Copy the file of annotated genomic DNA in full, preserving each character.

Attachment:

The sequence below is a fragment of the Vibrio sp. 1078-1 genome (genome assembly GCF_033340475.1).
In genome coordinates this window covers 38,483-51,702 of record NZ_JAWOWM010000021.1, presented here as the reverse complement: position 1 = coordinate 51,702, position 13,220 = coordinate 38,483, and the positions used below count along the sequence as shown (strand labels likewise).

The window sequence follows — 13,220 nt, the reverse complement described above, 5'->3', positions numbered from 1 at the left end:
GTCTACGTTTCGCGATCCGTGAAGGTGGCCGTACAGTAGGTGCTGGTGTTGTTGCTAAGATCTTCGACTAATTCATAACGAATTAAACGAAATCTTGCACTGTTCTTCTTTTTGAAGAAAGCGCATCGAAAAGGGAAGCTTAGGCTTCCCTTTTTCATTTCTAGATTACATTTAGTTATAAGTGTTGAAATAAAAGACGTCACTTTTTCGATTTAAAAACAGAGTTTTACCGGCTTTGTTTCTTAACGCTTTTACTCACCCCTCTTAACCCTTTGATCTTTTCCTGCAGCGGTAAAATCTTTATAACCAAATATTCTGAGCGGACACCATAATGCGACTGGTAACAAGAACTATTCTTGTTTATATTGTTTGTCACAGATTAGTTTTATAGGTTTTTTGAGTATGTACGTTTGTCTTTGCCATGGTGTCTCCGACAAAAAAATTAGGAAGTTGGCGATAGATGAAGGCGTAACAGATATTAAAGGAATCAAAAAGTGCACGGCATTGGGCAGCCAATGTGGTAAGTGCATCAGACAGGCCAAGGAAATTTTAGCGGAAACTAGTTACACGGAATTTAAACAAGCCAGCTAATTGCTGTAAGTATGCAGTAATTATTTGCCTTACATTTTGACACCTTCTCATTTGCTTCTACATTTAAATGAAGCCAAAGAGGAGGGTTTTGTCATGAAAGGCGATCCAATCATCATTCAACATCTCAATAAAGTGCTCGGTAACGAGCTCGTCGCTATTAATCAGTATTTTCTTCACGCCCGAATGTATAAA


The sequence below is a fragment of the Vibrio sp. 1078-1 genome (genome assembly GCF_033340475.1).
In genome coordinates this window covers 38,483-51,702 of record NZ_JAWOWM010000021.1, presented here as the reverse complement: position 1 = coordinate 51,702, position 13,220 = coordinate 38,483, and the positions used below count along the sequence as shown (strand labels likewise).

The window sequence follows — 13,220 nt, the reverse complement described above, 5'->3', positions numbered from 1 at the left end:
GTCTACGTTTCGCGATCCGTGAAGGTGGCCGTACAGTAGGTGCTGGTGTTGTTGCTAAGATCTTCGACTAATTCATAACGAATTAAACGAAATCTTGCACTGTTCTTCTTTTTGAAGAAAGCGCATCGAAAAGGGAAGCTTAGGCTTCCCTTTTTCATTTCTAGATTACATTTAGTTATAAGTGTTGAAATAAAAGACGTCACTTTTTCGATTTAAAAACAGAGTTTTACCGGCTTTGTTTCTTAACGCTTTTACTCACCCCTCTTAACCCTTTGATCTTTTCCTGCAGCGGTAAAATCTTTATAACCAAATATTCTGAGCGGACACCATAATGCGACTGGTAACAAGAACTATTCTTGTTTATATTGTTTGTCACAGATTAGTTTTATAGGTTTTTTGAGTATGTACGTTTGTCTTTGCCATGGTGTCTCCGACAAAAAAATTAGGAAGTTGGCGATAGATGAAGGCGTAACAGATATTAAAGGAATCAAAAAGTGCACGGCATTGGGCAGCCAATGTGGTAAGTGCATCAGACAGGCCAAGGAAATTTTAGCGGAAACTAGTTACACGGAATTTAAACAAGCCAGCTAATTGCTGTAAGTATGCAGTAATTATTTGCCTTACATTTTGACACCTTCTCATTTGCTTCTACATTTAAATGAAGCCAAAGAGGAGGGTTTTGTCATGAAAGGCGATCCAATCATCATTCAACATCTCAATAAAGTGCTCGGTAACGAGCTCGTCGCTATTAATCAGTATTTTCTTCACGCCCGAATGTATAAA